It’s not the most exciting holiday I can think of to celebrate, but the intentions are certainly good. February 1 is set aside so we have another opportunity to stress how very important it is to keep your passwords long and strong and frequently changed up.
Years ago, someone stole my identity. I had just gotten married, and suddenly my credit report was completely crazy, with new car purchases, new credit cards, you name it. Insult to injury was the fact that my thieves had unfortunate taste: they preferred shopping at K-Mart and bought used cars. Fortunately for me, the people who did it were eventually caught. The officer handling the case called me at work …
When my friend’s older son started middle school last year, she immediately got him his own cell phone. All of us elementary school parents quickly took sides on whether or not this was a good move. Was he too young? Could he be trusted? Would he run up a ginormous bill or be sexting with cute girls at his new school?
Facebook gets such a bad reputation for privacy and security issues because they implement new features without gaining permission from users, rather than giving us a chance to decide if a new feature is something we’re interested in.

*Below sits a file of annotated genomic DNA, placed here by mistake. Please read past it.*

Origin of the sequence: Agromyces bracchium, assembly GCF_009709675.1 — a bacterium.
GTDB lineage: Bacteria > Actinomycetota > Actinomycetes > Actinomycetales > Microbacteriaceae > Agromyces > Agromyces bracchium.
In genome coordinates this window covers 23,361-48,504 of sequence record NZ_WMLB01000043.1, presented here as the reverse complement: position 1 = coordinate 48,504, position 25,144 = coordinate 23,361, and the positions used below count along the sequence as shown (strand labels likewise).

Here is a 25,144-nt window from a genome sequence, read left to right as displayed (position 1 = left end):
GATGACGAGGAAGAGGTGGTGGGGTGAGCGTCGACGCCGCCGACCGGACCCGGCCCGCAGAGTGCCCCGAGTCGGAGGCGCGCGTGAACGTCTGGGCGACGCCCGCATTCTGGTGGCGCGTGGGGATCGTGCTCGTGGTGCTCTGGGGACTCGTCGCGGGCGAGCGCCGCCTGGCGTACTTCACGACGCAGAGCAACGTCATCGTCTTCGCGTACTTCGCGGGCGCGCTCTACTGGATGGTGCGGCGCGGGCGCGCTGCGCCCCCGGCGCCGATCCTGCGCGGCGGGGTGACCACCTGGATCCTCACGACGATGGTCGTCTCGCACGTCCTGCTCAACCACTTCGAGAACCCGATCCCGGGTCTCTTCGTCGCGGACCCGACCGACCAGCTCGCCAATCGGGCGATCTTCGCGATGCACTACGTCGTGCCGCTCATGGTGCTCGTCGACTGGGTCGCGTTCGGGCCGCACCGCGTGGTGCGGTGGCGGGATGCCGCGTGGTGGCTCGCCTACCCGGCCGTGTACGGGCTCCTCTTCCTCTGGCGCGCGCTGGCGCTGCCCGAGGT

Going on vacation? While some people unplug and get away from it all, many of us still want to stay connected and bring along our laptops, smartphones, and anything else we can think of. Wi-Fi makes it easy to send and receive data from anywhere you can access it, and it’s easier than ever to find Wi-Fi to use while traveling. However, public Wi-Fi isn’t secure and hackers can easily get to your personal information and data if you are not careful.
The Internet is a really exciting place for kids – but it can be a potentially dangerous one as well. Unless you’re a helicopter mom with all the time in the world, it’s daunting to try to even imagine protecting them constantly while they are online.
It didn’t take long for cyber criminals to get to our beloved Kindles. Authors of e-books are able to create hyperlinks to websites that they then include in their books. One of the newest ways for malicious software to get to you is from infected links within online novels you’ve purchased.
Phishing. It’s not the sport of pulling finned creatures out of water, nor it is the name of the rock band’s latest tour. Instead, it’s a way to lure computer users into providing sensitive information for the purpose of identify theft through online and email scams.
Many of us have been putting ICE – In Case of Emergency information – in the address book on our phones for years. It’s a great way to put your emergency contact information in a place where it can be easily located. The bad news? Not everyone knows to look there for such information.
You don’t want to act like Big Brother with your kids, looking over their shoulders while they are online, and who has time to continually police them?